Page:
Monday, 21 November 2011

Diary of an Intern

Rebecca, who very kindly volunteered to help with National Adoption Week, shares her thoughts on what it was like being a BAAF intern

When I arrived for my first day as the press intern for National Adoption Week, I was very excited to learn that I had my own office. However, my delusions of grandeur were quickly put to rest when I was shown to the first aid room and confronted with an intimidating pile of reading material.

I was very grateful, though, to be given the chance to read-up on previous campaigns and gear myself up for what I was about to be a part of. I buried my head for the next day and a half until it became clear that there was only one thing left to do – get stuck in. I spent the rest of the day on the phone to adoption agencies trying to recruit media volunteers; people who would share their adoption story as part of the campaign. My job has been to drum up media attention in Wales, Scotland and Northern Ireland and, I must say, I found the idea of being responsible for the success of the campaign in three different countries rather daunting.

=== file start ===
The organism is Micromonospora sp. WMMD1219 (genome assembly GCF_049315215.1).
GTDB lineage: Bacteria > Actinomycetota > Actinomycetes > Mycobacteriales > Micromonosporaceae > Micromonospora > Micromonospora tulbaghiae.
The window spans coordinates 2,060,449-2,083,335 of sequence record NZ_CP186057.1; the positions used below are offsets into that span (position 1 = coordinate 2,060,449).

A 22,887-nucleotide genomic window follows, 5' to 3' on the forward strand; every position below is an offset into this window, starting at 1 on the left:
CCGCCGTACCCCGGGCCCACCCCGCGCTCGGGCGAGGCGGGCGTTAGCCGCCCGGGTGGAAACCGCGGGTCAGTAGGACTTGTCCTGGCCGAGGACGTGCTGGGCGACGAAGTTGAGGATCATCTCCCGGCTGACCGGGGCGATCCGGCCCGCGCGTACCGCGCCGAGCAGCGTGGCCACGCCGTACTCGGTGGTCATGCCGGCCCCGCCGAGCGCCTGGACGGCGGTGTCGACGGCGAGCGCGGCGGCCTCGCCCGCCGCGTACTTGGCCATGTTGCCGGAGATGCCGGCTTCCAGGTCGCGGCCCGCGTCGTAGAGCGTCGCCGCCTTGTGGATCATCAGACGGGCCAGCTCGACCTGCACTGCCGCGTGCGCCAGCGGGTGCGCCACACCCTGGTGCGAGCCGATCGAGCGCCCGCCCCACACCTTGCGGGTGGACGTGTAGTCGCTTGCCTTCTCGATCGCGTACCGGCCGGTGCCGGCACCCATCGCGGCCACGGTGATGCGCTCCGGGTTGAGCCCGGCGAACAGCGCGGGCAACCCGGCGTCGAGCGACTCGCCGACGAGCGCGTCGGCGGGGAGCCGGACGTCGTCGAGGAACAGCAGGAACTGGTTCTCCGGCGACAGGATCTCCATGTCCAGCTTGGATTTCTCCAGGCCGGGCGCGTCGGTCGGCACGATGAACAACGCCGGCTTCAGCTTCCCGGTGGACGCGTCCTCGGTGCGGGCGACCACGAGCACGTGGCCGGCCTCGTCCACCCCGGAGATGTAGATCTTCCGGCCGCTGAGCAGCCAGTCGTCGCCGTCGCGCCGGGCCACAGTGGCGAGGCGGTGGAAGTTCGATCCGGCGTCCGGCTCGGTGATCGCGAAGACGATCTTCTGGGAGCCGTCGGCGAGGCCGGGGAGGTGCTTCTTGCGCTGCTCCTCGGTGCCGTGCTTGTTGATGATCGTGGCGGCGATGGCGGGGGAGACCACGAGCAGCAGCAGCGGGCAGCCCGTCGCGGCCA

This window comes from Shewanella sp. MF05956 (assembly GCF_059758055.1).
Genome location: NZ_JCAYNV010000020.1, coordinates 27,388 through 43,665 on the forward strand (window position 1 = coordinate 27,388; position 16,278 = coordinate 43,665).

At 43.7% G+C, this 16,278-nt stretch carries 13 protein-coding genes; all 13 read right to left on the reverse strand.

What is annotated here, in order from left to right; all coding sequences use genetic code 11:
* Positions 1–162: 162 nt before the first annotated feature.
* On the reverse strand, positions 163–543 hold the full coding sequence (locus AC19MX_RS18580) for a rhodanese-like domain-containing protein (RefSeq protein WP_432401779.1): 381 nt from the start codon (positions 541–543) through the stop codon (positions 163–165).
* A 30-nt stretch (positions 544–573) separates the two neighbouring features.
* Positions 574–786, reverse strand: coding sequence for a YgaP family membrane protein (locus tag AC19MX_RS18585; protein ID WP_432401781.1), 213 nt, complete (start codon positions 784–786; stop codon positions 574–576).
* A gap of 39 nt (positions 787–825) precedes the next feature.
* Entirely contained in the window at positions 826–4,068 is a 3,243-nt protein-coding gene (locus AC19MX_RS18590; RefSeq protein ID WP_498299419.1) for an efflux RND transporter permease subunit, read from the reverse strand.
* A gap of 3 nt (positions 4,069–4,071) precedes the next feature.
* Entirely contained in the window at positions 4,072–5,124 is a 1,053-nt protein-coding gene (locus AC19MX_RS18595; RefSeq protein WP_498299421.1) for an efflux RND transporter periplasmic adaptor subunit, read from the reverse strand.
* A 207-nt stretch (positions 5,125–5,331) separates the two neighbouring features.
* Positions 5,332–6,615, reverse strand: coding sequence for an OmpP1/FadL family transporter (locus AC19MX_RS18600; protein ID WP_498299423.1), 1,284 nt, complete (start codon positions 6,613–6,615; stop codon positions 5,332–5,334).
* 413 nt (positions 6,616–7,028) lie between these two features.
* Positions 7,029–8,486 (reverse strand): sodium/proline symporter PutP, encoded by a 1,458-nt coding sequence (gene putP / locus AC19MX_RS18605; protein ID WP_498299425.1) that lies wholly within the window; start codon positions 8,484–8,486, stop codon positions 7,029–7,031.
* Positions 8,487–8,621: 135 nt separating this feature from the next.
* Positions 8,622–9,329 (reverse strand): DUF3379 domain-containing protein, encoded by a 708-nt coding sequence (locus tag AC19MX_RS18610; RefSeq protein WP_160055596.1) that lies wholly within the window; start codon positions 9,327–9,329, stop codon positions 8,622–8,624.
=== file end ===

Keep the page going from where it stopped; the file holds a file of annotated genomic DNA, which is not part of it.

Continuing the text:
For a while it felt as if I wasn’t getting anywhere because the process can be quite long; waiting for calls to be returned, decisions to be made and forms to be sent. This made it all the more exciting when I started to get some ‘yes’s. It was lovely to speak to people who were so willing to help and to read their adoption stories, which were all so different yet all concluded in the same way – how glad they were that they had made the decision to adopt.

I was worried that I didn’t have enough volunteers and that the press would make requests that I couldn’t keep up with, but I quickly learnt to just get on with things and work out the kinks as and when they arose. I felt responsible for making sure that the volunteers I had recruited had the opportunity to tell their story, so my next task was to try and make this happen.

I found that the biggest obstacle I faced was the fact that I was only here for two days a week. It was hard to maintain continuous contact with journalists when I sometimes had to wait a week to reply to their emails. However, the few occasions where I managed to make contact, find a volunteer and arrange an interview, all in less than 30 minutes made me feel like I was doing something right.

The week itself was the best part. It was amazing to be taking calls from the BBC during the day and then seeing the interview you helped to organised on the news that evening.

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